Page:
This post was edited by expatter at 2013-2-11 11:20|
The other day I was yet minded again of how many Chinese both young and old seem to be oblivious of their surroundings and actions. Some of these might be simple things such as crossing a road without looking, walking in the road in small groups, walking down the street reading their electronic device, cycling or riding the wrong way up a busy motorway and just seemingly unaware of anything or other.
It is not uncommon to see Chinese on their mobile phones whilst they give a secondary value to driving their car and the attitude seems almost so casual to the relevance of the situation it is almost surreal. Many drivers seem to want their toddler standing on the front passenger seat in the car and are completely unconcerned that the ‘little one’ will exit the car through the windscreen with horrific injuries in the event of a crash. The situation is such it makes one feel that Chinese people do not look ahead or have an awareness of the possible outcomes of their actions. That prompts me to ask whether this apparent lack of concern for safety or awareness is a cultural thing or would it be that awareness is not part of the early education cycle.
I first noticed this back in 1994 when I came to China and one of the real eye-openers was the ubiquitous blue lorries which consisted of a main truck and a trailer and I was curious why the truck and the trailer had elasticized web netting between them as I had not seen this before. It was explained to me that if the webbing were not there then pedestrians would climb over the towbar between the two when the lorry halted rather than go round the truck and trailer. This would result at times in horrific injuries if the lorry started moving again. In the West to my mind this webbing was not needed for adults because of the awareness of the danger of that situation and people there would make the effort to go around the whole vehicle, but in China or even Asia in places the webbing was a necessity because of a lack of awareness of the danger.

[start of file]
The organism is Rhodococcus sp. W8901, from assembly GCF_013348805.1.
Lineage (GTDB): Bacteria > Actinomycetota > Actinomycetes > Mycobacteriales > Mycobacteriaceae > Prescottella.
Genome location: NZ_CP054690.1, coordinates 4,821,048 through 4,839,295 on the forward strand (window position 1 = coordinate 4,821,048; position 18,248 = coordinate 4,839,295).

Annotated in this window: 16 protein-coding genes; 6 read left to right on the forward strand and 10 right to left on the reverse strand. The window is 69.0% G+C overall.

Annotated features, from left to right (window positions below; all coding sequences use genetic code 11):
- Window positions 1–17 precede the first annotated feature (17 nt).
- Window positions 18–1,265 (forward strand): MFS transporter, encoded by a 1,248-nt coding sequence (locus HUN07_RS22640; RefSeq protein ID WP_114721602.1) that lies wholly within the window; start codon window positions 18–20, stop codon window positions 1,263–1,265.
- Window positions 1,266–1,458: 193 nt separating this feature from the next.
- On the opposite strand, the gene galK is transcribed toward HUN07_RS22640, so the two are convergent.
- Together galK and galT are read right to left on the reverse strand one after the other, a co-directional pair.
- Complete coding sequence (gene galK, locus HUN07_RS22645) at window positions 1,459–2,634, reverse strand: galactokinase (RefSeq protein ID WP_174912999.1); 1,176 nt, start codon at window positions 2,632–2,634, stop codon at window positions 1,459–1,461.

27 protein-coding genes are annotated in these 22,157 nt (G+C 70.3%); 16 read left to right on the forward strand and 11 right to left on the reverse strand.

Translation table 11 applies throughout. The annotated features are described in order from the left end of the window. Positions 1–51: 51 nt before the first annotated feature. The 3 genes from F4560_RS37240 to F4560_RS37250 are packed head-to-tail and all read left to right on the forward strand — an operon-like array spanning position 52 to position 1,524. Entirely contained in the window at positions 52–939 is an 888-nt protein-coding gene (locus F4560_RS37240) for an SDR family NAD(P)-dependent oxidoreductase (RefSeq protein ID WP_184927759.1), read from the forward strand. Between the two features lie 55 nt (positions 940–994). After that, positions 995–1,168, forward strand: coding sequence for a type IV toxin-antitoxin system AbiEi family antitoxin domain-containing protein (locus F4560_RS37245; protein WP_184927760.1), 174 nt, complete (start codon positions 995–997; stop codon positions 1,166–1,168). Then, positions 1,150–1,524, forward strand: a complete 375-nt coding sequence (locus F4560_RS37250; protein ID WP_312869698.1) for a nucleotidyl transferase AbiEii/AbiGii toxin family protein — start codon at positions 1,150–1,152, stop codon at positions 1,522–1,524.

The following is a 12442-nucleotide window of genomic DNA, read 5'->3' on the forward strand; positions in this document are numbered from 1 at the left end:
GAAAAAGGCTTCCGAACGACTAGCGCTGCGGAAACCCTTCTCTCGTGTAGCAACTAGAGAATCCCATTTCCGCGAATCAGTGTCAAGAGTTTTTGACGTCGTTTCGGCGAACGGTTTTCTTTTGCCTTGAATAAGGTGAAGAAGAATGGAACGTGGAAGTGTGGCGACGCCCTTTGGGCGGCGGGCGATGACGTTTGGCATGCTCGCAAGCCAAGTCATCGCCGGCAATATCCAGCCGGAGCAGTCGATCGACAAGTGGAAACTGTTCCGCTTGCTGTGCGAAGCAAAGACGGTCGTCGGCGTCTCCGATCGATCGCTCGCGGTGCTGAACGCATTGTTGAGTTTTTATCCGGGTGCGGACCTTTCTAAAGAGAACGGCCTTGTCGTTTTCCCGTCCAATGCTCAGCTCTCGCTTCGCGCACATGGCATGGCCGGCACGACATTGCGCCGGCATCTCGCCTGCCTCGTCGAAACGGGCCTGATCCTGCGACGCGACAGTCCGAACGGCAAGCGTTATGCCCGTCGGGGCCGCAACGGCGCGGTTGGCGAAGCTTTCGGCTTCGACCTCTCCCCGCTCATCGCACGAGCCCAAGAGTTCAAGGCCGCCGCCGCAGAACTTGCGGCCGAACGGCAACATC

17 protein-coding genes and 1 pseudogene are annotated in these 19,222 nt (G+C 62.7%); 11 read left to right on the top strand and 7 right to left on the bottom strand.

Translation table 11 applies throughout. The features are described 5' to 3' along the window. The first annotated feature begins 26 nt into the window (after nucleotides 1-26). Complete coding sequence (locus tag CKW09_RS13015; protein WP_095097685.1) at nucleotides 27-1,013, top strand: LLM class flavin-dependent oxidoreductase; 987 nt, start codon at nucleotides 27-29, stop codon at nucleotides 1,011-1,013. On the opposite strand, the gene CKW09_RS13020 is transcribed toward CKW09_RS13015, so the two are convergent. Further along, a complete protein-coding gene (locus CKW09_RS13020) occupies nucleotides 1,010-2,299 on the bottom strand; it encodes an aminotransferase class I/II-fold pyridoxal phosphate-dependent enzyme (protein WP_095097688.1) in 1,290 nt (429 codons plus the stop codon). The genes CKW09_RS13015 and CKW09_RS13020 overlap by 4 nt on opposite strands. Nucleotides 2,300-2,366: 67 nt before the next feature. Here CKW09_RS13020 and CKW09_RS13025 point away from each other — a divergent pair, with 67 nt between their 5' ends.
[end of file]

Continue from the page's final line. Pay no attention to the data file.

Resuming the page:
It may be that Westerners are cosseted or even ‘nagged’ by their parents from birth in that we are constantly made aware of dangers and ‘what might happen’ and this is backed up by a raft of safety rules driven in even during schooling such as the ‘Green-Cross-Code’ where we are taught that when crossing a road we must look left, then right, then left again before crossing. Safety adverts were also broadcast on television and especially in relation to good driving and pedestrian practices, in other words a high sense of awareness even in how to walk down a street and give-way to other pedestrians. Other strange and seemingly odd things come to mind such as the value, importance and purpose of an orderly queue where no one person has the right to deny another their correct turn. In addition, as a child I remember the constraints placed upon myself and siblings when it came to interaction with adults and the limits one could go to before getting in trouble. This code of conduct and awareness seems to be handed down to each generation and maybe now there are even more constraints on children’s behavior in that in modern society there is an awareness that children are no longer safe if left to play on the streets alone because of the instances of child molesters and violence.
One might at this point take the idea that in the past Western parents were or are quite strict in laying down a path of social conduct and awareness for their children whilst in the East they have a much more relaxed attitude to this. It might beg the question whether it is better for a child to grow up with a strict set of guidelines or whether a child will grow up more relaxed and happy with a much more lenient approach. I think that argument has a dichotomy though when in the East the home life is relaxed only to be confronted with school regimes that can be very strict, but only in relation to conduct and expectations within the school rather than the wider environs.
Another thought here would be the idea that maybe children with more awareness might be more creative in that they may question their surroundings to a higher level and therefore more likely to be innovative in their life.
Here I will return to the original idea of whether ‘awareness’ is a cultural thing or is it just a process in the education cycle of children, and most importantly:
Is it important for people to have ‘awareness’ and is it a necessity for our daily lives?